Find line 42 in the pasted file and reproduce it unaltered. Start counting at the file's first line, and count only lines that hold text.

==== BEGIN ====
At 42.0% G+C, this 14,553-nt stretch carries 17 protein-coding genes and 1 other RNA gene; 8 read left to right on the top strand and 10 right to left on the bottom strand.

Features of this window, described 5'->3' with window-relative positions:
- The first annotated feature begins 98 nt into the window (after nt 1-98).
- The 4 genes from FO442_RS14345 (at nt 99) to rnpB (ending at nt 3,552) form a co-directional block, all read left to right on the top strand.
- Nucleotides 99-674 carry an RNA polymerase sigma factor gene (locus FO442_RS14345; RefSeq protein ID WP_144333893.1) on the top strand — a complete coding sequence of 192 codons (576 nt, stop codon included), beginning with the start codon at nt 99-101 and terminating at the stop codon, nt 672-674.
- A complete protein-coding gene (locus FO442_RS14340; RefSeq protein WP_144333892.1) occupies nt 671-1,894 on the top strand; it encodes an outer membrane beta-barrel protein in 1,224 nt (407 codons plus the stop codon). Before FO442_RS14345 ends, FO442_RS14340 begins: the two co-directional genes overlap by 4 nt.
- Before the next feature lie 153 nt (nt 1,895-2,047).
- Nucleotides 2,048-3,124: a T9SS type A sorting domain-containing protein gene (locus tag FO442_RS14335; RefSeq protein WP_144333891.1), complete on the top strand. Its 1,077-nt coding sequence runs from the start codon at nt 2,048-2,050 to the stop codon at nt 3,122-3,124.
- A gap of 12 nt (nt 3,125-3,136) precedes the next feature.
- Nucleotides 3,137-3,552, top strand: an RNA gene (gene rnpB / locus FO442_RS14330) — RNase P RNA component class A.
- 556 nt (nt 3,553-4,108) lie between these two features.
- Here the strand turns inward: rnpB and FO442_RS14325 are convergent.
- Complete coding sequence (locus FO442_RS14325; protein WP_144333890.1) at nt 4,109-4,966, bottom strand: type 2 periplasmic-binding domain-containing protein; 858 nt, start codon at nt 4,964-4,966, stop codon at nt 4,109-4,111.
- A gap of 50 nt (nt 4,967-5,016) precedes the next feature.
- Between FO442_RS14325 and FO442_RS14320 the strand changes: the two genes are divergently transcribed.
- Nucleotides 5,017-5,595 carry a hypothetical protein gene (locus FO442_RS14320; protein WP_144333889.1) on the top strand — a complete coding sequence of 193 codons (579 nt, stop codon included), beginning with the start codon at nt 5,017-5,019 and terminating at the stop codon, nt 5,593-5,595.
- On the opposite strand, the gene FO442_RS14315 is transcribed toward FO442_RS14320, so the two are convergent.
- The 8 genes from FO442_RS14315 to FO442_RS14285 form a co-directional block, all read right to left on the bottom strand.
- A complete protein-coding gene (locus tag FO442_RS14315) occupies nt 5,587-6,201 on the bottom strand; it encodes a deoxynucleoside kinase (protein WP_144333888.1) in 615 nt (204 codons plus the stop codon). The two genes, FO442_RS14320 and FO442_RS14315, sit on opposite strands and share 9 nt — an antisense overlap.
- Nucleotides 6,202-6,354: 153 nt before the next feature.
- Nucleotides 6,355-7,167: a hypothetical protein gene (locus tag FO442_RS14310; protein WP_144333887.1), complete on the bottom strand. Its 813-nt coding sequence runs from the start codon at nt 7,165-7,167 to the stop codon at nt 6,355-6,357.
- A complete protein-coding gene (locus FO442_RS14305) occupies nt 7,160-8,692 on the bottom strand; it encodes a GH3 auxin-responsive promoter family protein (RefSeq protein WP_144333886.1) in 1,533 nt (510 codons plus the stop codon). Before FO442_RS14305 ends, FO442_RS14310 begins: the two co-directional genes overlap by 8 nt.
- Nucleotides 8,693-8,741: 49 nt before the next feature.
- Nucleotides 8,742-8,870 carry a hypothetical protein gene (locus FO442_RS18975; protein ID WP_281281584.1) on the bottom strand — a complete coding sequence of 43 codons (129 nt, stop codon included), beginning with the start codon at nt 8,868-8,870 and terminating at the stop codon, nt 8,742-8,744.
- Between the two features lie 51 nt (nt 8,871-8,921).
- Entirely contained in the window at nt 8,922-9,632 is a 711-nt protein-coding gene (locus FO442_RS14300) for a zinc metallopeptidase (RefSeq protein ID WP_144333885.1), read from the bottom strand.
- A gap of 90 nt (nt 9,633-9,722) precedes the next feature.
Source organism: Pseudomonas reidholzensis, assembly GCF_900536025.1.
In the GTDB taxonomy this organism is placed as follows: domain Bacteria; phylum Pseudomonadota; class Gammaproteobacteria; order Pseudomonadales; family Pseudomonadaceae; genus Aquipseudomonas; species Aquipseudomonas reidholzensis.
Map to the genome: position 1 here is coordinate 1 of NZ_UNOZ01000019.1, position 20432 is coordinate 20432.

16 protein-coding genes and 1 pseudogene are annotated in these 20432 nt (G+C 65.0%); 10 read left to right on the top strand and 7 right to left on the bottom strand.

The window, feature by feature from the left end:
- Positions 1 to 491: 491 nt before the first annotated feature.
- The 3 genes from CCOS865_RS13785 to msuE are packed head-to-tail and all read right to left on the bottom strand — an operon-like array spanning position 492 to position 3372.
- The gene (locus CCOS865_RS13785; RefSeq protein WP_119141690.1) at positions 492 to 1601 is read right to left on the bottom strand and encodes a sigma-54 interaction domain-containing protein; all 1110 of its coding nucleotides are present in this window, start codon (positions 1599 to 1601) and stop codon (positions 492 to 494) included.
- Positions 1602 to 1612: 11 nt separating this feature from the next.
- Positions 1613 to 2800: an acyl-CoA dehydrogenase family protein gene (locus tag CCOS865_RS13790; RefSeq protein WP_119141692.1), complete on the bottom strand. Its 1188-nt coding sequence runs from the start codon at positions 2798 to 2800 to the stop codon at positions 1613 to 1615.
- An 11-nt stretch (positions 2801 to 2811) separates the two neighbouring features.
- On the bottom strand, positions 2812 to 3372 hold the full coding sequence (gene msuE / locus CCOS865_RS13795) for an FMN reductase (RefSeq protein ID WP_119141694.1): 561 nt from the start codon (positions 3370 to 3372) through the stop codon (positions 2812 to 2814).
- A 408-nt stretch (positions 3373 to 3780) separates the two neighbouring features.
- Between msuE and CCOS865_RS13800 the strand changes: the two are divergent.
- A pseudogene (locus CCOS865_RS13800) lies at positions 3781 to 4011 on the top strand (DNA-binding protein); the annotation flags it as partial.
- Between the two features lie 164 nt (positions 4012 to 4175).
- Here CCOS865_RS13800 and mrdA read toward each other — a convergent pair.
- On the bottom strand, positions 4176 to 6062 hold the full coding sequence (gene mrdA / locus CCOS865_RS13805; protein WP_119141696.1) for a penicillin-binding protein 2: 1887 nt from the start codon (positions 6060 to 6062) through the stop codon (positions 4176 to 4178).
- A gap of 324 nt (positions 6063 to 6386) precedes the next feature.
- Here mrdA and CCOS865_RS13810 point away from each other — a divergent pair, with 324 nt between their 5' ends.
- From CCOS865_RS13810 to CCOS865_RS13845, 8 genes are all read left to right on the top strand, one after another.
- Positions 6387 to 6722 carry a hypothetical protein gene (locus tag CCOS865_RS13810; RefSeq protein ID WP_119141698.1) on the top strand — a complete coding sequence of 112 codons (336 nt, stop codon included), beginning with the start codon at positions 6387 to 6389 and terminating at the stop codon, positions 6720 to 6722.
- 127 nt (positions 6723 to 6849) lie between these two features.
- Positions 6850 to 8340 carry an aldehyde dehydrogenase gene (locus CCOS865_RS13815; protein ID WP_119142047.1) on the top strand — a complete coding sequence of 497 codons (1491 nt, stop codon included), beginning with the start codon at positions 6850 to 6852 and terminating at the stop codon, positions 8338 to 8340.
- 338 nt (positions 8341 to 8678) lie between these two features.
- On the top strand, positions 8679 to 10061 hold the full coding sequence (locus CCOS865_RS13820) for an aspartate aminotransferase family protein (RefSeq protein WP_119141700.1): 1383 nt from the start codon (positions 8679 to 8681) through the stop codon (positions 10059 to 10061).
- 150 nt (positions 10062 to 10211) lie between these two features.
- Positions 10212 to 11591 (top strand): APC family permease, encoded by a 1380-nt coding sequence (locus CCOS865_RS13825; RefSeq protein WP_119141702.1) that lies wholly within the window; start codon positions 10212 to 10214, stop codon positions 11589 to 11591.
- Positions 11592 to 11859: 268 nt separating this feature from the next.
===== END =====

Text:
- A pseudogene (locus CCOS865_RS13800) lies at positions 3781 to 4011 on the top strand (DNA-binding protein); the annotation flags it as partial.